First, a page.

Gilles Deleuze: The Logic of Sense

04 October 2019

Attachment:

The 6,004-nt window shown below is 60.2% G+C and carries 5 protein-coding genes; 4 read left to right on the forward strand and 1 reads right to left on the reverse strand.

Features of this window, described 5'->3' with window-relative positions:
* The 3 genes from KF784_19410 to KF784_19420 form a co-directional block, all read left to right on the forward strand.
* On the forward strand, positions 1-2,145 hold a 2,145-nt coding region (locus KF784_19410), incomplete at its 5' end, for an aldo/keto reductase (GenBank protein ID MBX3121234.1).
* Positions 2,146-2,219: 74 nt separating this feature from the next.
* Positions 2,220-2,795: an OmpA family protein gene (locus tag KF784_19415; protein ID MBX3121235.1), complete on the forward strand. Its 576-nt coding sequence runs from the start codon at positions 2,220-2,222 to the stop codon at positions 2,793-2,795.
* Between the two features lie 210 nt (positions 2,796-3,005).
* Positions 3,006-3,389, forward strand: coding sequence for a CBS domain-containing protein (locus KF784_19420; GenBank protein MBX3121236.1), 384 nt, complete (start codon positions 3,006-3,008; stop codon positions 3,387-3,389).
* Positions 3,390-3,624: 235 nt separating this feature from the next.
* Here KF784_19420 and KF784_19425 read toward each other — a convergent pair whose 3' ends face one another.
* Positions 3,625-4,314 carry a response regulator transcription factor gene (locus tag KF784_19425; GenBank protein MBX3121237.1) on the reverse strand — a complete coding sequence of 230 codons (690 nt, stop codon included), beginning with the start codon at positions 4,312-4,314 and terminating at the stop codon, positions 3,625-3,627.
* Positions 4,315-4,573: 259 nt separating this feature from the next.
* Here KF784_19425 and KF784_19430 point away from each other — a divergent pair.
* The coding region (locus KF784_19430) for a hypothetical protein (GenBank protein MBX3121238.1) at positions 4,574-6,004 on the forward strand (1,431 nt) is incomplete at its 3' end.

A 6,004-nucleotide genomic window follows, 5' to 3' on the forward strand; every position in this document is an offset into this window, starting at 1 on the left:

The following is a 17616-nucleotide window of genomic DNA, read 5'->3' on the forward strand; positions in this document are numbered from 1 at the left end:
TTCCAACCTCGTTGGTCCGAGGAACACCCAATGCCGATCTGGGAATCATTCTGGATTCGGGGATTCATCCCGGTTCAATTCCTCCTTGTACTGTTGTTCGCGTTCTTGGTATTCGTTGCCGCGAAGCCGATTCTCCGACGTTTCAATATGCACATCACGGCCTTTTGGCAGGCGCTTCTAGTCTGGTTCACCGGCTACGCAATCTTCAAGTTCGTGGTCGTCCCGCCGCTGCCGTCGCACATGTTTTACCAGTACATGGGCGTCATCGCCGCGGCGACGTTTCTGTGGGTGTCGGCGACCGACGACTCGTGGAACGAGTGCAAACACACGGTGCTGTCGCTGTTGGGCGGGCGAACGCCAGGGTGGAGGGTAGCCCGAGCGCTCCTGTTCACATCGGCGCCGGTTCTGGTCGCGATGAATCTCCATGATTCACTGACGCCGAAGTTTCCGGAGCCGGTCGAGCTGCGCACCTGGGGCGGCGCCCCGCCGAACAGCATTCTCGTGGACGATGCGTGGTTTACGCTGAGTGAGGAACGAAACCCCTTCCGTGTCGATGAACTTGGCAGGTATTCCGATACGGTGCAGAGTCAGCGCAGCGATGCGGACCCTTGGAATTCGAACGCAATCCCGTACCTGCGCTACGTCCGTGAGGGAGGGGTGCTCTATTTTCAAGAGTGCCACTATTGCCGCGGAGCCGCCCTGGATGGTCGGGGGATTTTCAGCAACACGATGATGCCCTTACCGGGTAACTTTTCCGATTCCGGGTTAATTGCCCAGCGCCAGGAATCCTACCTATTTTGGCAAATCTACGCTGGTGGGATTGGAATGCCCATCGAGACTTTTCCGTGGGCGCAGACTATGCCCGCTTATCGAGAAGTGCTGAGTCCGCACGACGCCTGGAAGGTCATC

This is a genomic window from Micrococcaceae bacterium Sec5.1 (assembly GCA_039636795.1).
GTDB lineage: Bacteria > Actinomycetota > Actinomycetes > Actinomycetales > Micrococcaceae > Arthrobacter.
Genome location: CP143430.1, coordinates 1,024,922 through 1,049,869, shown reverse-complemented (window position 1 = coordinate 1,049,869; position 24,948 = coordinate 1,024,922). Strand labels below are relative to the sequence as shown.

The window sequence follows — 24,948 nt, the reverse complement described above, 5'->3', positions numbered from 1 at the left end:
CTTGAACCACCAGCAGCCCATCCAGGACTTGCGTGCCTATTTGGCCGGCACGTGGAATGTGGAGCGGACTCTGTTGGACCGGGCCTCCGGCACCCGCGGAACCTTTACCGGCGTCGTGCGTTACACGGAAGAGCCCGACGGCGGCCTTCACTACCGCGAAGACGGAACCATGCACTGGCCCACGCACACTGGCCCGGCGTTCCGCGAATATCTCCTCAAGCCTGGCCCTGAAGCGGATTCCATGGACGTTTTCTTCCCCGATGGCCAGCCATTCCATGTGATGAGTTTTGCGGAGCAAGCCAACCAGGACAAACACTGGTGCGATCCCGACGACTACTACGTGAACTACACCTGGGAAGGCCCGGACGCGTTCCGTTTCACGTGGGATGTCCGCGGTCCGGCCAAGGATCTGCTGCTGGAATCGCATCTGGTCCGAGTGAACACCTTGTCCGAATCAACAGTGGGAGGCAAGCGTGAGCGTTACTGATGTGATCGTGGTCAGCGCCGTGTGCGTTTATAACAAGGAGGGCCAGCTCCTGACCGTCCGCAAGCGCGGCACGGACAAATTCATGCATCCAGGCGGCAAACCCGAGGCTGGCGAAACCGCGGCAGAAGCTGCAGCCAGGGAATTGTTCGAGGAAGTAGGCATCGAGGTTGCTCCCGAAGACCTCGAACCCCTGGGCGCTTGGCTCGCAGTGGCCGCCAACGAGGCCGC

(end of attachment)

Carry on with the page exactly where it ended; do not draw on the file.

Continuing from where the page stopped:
To be actualized is also to be expressed. Leibniz held the famous thesis that each individual monad expresses the world. But this thesis is poorly understood as long as we interpret to mean the inherence of predicates in the expressive monad. It is indeed true that the expressed world does not exist outside of the monads which express it, and thus that it does exist within the monads as a series of predicates which inhere in them. It is no less true, however, that God created the world rather than monads, and that what is expressed is not confused with its expression, but rather insists and subsists. The expressed world is made of differential relations and of contiguous singularities. It is formed as a world precisely to the extent that the series which depend on each singularity converge with the series which depend on others. This convergence defines ‘compossibility’ as the rule of a world synthesis. Where the series diverge, another world begins, incompossible with the first. The extraordinary notion of compossibility is thus defined as a continuum of singularities, whereby continuity has the convergence of series as its ideational criterion. It follows that the notion of incompossibility is not reducible to the notion of contradiction. Rather, in a certain way, contradiction is derived from incompossibility. The contradiction between Adam-the-sinner and Adam-non-sinner results from the incompossibility of worlds in which Adam sins or does not sin. In each world, the individual monads express all the singularities of this world – an infinity – as though in a murmur or a swoon; but each monad envelops or expresses ‘clearly’ a certain number of singularities only, that is, those in the vicinity of which it is constituted and which link up with its own body. We see that the continuum of singularities is entirely distinct from from the individuals which envelop it in variable and complementary degrees of clarity; singularities are pre-individual. If it is true that the expressed world exists only in individuals, and that it exists there only as a predicate, it subsists in an entirely different manner, as an event or a verb, in the singularities which preside over the constitution of individuals. It is no longer Adam-the-sinner but rather the world in which Adam has sinned… It would be arbitrary to give a privileged status to the inherence of predicates in Leibniz’s philosophy. The inherence of properties in the expressive monad presupposes the compossibility of the expressed world, which, in turn, presupposes the distribution of pure singularities according to the rules of convergence and divergence. The rules belong to a logic of sense and the event, and not to a logic of predication and truth. Leibniz went very far in the first stage of the genesis. He thought of the constitution of the individual as the center of envelopment, as enveloping singularities inside a world and on its own body.

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